Somebody send the Pope a Joyce Meyer tape

WHEN JOHN Paul II visited Uganda in 1993, I was still a little girl but I recall the excitement all around me. Churches were busting with activity as choirs rehearsed for the anticipated visit. There were also numerous radio announcements and of course Papal merchandise.

WHEN JOHN Paul II visited Uganda in 1993, I was still a little girl but I recall the excitement all around me. Churches were busting with activity as choirs rehearsed for the anticipated visit. There were also numerous radio announcements and of course Papal merchandise.

Kampala’s streets and shops were well stocked with paper hats, badges, pens, calendars and even buckets bearing the name and image of John Paul II. You should have seen us showing off what our parents had bought us once we returned to school for First Term.

Back then, I was fascinated by the Catholic Church, perhaps because I was attending an all-girl Catholic boarding school. We had Mass every day, sometimes even twice and didn’t only wear the Rosary but recited it every morning and evening. It and dozens of other prayers. We rubbed shoulders with nuns and priests, some of whom taught us. We idolized them to the extent that some of us even contemplated becoming nuns.

I should look up my OGs to see if any of them actually did. I stayed Catholic until 2005 although I have to confess I’d been doing some church hopping for at least a year. I’m Pentecostal now and one of the reasons I switched camps was the monotony. If you’ve been to Mass, you know what I’m talking about. First reading, second reading, a couple of hymns, then offertory, another hymn, Communion and eventually the Blessing. Same routine year in and out. I got bored and found myself drawn to the praise and worship Pentecostal churches are famous for. Creflo Dollar, John Hagee, Joel Osteen and preachers of their kind were absent in the Catholic Church.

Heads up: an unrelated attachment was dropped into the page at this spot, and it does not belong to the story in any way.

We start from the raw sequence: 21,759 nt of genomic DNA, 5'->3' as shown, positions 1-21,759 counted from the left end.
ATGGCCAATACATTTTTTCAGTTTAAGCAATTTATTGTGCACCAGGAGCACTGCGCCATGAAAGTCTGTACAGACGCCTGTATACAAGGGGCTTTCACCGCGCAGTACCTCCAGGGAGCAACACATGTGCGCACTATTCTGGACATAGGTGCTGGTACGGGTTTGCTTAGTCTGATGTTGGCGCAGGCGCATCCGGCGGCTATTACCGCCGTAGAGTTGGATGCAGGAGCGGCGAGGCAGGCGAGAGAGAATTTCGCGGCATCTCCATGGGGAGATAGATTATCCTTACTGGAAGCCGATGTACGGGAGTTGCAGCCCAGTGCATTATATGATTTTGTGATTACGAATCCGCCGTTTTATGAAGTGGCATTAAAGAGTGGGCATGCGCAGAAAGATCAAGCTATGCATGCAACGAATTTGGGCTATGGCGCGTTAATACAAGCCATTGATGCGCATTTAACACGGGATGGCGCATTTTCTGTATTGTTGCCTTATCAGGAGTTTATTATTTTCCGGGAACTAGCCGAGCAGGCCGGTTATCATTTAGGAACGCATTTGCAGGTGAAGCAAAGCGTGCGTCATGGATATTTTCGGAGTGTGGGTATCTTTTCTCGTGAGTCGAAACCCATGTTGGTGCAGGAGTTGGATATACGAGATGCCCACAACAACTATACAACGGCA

Pentecostal I might be but some Catholic practices have been hard to break. I still make the sign of the Cross before meals and recite the Lord’s Prayer on occasion. Heck I even tune in to Radio Maria for live Mass broadcasts. Guess a part of me will always be Catholic.

When Benedict XVI announced his resignation, I held my breath. I’m glad it wasn’t some dirty scandal and I’m glad changes like these are happening in an institution bent on upholding century-old traditions. We’ve been warned that Pope Francis is conservatism itself but I’m optimistic that with time, we’ll see more reforms. Reforms like women being ordained.

Somebody send the Pope a Joyce Meyer tape and maybe he’ll realise that women can hold their own with the Word. We also need more life in Church. Nothing wrong with dancing along to Kirk Franklin in the House of God. As for those child molestation scandals that just won’t go away, let those priests and nuns who want to marry do so. Sometimes we stick to rules which do nothing but make monsters of us. What would you rather have? A priest sodomising children or a happily married one? Father Bernard Lynch, an openly gay priest hosted on BBC’s HardTalk expressed his disappointment in a church willing to ‘forgive’ and cover up for men with multiple sexual crimes but won’t embrace a man who loves and is committed to another man. The church needs to accept the fact that times have changed and so must our attitudes. I had thought a much younger Pope would be chosen this time but now I see lots of possibilities in the 76-year-old’s election. If we’re lucky, he’ll step down in six or seven years and who knows, an African might then be chosen. One other thing, it would be nice to involve the 1.2 billion Catholics in the voting process.

In the spirit of opening things up, any Catholic, should get a shot, in which case candidates would declare their manifestos and campaign the same way politicians do. Imagine the prospect of debates! In English, not Latin. The sheep would then decide who the best man or woman is for the job. You know this will eventually happen, don’t you?

To be continued…

 

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